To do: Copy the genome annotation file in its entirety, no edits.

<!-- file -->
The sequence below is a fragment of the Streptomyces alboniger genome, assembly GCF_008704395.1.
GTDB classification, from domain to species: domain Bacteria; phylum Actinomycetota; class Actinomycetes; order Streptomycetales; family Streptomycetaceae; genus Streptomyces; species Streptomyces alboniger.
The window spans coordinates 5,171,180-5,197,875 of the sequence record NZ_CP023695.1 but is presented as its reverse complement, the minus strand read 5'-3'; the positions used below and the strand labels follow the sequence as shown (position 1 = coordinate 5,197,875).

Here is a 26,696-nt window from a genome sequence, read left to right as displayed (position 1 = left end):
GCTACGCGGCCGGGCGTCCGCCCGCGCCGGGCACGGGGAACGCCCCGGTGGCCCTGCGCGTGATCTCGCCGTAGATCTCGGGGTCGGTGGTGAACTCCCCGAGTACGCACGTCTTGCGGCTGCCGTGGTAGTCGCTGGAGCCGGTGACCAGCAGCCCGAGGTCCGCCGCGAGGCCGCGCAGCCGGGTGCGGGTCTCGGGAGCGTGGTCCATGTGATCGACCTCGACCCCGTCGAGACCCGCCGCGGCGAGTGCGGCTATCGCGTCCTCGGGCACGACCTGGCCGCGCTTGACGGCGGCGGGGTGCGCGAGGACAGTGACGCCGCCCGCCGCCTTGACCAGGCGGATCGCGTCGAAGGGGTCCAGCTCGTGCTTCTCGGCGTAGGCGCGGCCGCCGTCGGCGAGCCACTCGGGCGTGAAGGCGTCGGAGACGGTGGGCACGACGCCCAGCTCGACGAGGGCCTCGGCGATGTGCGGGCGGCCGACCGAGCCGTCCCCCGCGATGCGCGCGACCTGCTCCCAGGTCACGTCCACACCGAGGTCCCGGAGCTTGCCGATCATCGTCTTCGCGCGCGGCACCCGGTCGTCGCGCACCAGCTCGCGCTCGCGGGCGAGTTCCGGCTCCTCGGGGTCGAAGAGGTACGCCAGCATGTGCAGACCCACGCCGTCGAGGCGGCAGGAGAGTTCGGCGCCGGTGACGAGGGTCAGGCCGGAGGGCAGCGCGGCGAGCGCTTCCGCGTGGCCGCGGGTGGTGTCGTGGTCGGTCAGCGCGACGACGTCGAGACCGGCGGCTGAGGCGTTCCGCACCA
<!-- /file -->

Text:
The sequence below is a fragment of the Streptomyces alboniger genome, assembly GCF_008704395.1.
GTDB classification, from domain to species: domain Bacteria; phylum Actinomycetota; class Actinomycetes; order Streptomycetales; family Streptomycetaceae; genus Streptomyces; species Streptomyces alboniger.
The window spans coordinates 5,171,180-5,197,875 of the sequence record NZ_CP023695.1 but is presented as its reverse complement, the minus strand read 5'-3'; the positions used below and the strand labels follow the sequence as shown (position 1 = coordinate 5,197,875).

Here is a 26,696-nt window from a genome sequence, read left to right as displayed (position 1 = left end):
GCTACGCGGCCGGGCGTCCGCCCGCGCCGGGCACGGGGAACGCCCCGGTGGCCCTGCGCGTGATCTCGCCGTAGATCTCGGGGTCGGTGGTGAACTCCCCGAGTACGCACGTCTTGCGGCTGCCGTGGTAGTCGCTGGAGCCGGTGACCAGCAGCCCGAGGTCCGCCGCGAGGCCGCGCAGCCGGGTGCGGGTCTCGGGAGCGTGGTCCATGTGATCGACCTCGACCCCGTCGAGACCCGCCGCGGCGAGTGCGGCTATCGCGTCCTCGGGCACGACCTGGCCGCGCTTGACGGCGGCGGGGTGCGCGAGGACAGTGACGCCGCCCGCCGCCTTGACCAGGCGGATCGCGTCGAAGGGGTCCAGCTCGTGCTTCTCGGCGTAGGCGCGGCCGCCGTCGGCGAGCCACTCGGGCGTGAAGGCGTCGGAGACGGTGGGCACGACGCCCAGCTCGACGAGGGCCTCGGCGATGTGCGGGCGGCCGACCGAGCCGTCCCCCGCGATGCGCGCGACCTGCTCCCAGGTCACGTCCACACCGAGGTCCCGGAGCTTGCCGATCATCGTCTTCGCGCGCGGCACCCGGTCGTCGCGCACCAGCTCGCGCTCGCGGGCGAGTTCCGGCTCCTCGGGGTCGAAGAGGTACGCCAGCATGTGCAGACCCACGCCGTCGAGGCGGCAGGAGAGTTCGGCGCCGGTGACGAGGGTCAGGCCGGAGGGCAGCGCGGCGAGCGCTTCCGCGTGGCCGCGGGTGGTGTCGTGGTCGGTCAGCGCGACGACGTCGAGACCGGCGGCTGAGGCGTTCCGCACCA